STONY BROOK (US)—Maligned as vermin, poisoned, and shot to the point of near-extinction, the prairie dog is an ecologically important animal that, according to a new book, needs saving—fast.
Stony Brook University researcher Jennifer Verdolin issues a call to action on behalf of prairie dogs, the burrowing rodents once considered the scourge of the American West, in Prairie Dogs: Communication and Community in an Animal Society.
“Prairie dogs are so important ecologically and it is alarming how little protection they are afforded,” Verdolin says. “It is our hope that this book will educate and motivate large numbers of people to press for prairie dog conservation.”
Verdolin, a postdoctoral research fellow at Stony Brook, coauthored the book with Con Slobodchikoff, a professor of biology at Northern Arizona University, and Bianca S. Perla, who has a doctorate in ecology from the University of Washington.
For more than a century, the book claims, prairie dogs have been targets of a government-sponsored extermination campaign, one so successful that the animals are now reduced to about 1 percent of the range they occupied in 1900.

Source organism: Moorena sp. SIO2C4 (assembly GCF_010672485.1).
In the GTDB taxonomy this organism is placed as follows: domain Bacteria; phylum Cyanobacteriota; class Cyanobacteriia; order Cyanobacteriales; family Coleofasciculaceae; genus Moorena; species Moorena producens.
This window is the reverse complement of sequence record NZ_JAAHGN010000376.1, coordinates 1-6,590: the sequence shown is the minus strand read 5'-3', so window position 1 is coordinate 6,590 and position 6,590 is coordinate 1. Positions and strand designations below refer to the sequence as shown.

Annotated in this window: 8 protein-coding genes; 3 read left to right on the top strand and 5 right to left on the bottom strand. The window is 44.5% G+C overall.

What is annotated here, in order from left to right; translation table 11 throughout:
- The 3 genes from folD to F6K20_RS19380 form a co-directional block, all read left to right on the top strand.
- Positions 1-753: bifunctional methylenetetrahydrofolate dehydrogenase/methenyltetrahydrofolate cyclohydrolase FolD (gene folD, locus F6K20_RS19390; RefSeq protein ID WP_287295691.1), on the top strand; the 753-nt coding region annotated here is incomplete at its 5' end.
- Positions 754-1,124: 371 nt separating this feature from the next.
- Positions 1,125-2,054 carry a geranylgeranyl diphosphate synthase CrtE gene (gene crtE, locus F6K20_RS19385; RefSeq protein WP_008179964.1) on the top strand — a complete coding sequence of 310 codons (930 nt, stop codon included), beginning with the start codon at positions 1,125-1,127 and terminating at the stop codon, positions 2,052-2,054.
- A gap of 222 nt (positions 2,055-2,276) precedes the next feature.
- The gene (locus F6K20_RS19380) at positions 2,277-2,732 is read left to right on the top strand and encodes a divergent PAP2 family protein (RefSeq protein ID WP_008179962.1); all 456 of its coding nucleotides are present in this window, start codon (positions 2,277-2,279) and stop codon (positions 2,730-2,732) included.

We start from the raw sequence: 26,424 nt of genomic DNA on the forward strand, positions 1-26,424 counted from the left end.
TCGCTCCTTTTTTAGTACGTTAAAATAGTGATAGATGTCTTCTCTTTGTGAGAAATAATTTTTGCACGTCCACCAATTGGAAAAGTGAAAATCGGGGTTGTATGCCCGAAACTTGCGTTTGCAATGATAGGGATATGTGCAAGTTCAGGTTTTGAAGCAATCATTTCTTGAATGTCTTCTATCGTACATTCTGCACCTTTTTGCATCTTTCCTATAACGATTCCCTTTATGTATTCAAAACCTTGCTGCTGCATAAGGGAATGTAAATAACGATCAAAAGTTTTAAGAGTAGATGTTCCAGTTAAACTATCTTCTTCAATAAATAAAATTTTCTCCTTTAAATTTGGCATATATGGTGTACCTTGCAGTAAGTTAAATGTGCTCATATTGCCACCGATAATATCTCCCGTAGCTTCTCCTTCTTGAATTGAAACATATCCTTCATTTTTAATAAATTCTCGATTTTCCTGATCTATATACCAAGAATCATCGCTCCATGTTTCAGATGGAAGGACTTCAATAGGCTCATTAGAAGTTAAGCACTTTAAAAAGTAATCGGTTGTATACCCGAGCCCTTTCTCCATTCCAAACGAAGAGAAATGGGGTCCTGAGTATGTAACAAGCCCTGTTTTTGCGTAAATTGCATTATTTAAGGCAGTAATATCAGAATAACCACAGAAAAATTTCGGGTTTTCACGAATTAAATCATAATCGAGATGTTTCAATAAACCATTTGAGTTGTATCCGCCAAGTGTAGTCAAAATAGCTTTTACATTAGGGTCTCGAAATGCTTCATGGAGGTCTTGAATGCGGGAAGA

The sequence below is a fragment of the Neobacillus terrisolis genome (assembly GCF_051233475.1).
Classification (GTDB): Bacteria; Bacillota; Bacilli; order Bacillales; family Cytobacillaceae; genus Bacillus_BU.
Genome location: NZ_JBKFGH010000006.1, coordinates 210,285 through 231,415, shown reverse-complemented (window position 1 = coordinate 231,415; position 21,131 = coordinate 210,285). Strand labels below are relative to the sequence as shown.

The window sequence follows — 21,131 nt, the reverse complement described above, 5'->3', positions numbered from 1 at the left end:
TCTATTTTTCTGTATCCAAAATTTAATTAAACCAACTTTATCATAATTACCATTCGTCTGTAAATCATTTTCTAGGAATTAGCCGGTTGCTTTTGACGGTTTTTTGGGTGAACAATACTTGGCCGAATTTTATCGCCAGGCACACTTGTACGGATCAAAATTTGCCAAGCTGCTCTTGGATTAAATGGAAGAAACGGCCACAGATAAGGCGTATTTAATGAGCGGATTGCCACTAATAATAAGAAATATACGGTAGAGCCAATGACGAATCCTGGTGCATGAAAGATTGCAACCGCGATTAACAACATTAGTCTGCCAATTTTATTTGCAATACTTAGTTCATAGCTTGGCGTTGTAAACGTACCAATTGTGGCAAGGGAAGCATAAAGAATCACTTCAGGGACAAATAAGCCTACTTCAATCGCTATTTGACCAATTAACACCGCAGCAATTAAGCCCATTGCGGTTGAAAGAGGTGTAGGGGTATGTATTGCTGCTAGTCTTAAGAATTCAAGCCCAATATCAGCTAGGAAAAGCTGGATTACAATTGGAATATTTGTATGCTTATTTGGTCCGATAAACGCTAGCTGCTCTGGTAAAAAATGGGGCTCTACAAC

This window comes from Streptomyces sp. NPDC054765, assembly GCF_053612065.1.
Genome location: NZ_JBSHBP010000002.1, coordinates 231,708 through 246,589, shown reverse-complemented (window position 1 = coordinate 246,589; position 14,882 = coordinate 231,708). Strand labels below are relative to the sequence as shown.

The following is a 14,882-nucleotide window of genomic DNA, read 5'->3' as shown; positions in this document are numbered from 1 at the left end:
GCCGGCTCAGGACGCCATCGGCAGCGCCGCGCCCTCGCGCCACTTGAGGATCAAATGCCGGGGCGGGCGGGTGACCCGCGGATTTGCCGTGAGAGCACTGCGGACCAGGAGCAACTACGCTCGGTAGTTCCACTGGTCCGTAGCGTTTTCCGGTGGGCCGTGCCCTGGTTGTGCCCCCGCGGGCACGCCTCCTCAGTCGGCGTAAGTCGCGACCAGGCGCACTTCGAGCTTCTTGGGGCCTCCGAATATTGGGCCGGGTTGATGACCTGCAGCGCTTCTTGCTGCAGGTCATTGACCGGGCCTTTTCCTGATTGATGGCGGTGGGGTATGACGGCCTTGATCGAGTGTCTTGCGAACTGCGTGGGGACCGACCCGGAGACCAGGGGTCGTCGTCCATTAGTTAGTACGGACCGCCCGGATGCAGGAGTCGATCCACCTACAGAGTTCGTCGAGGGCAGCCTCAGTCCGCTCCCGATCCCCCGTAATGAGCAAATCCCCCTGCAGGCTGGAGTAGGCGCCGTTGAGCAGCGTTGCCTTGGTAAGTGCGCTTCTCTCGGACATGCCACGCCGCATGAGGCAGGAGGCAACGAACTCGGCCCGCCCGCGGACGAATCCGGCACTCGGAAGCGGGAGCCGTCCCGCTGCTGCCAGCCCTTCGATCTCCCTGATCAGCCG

“Ranchers erroneously claim that prairie dogs eat all the grass, so they poison them, mostly on public federal lands, often paid for by U.S. taxpayers,” says Verdolin. “Recreational shooters kill them indiscriminately for target practice. Developers usually just bulldoze over and bury alive entire colonies.”
The book makes a strong case for prairie dog conservation, setting forth fascinating characteristics of the highly social grasslands rodent. For instance, prairie dogs use the most sophisticated natural animal language that has yet been decoded, more complex than the languages used by chimps, dolphins, and whales. Research has shown that prairie dog calls can incorporate information about the size, shape, and color of a predator.
“This book urges scientists, policymakers, and the rest of us to prevent the collapse of dwindling prairie dog ecosystems and imbeds prairie dog imperilment in the broader global extinction crisis.” says Nicole Rosmarino, wildlife program director of WildEarth Guardians. “[The authors] blend science with conscience, giving us a well-researched glimpse into the varied and fascinating world we risk losing if we don’t alter course.”
Stony Brook University news: www.stonybrook.edu/news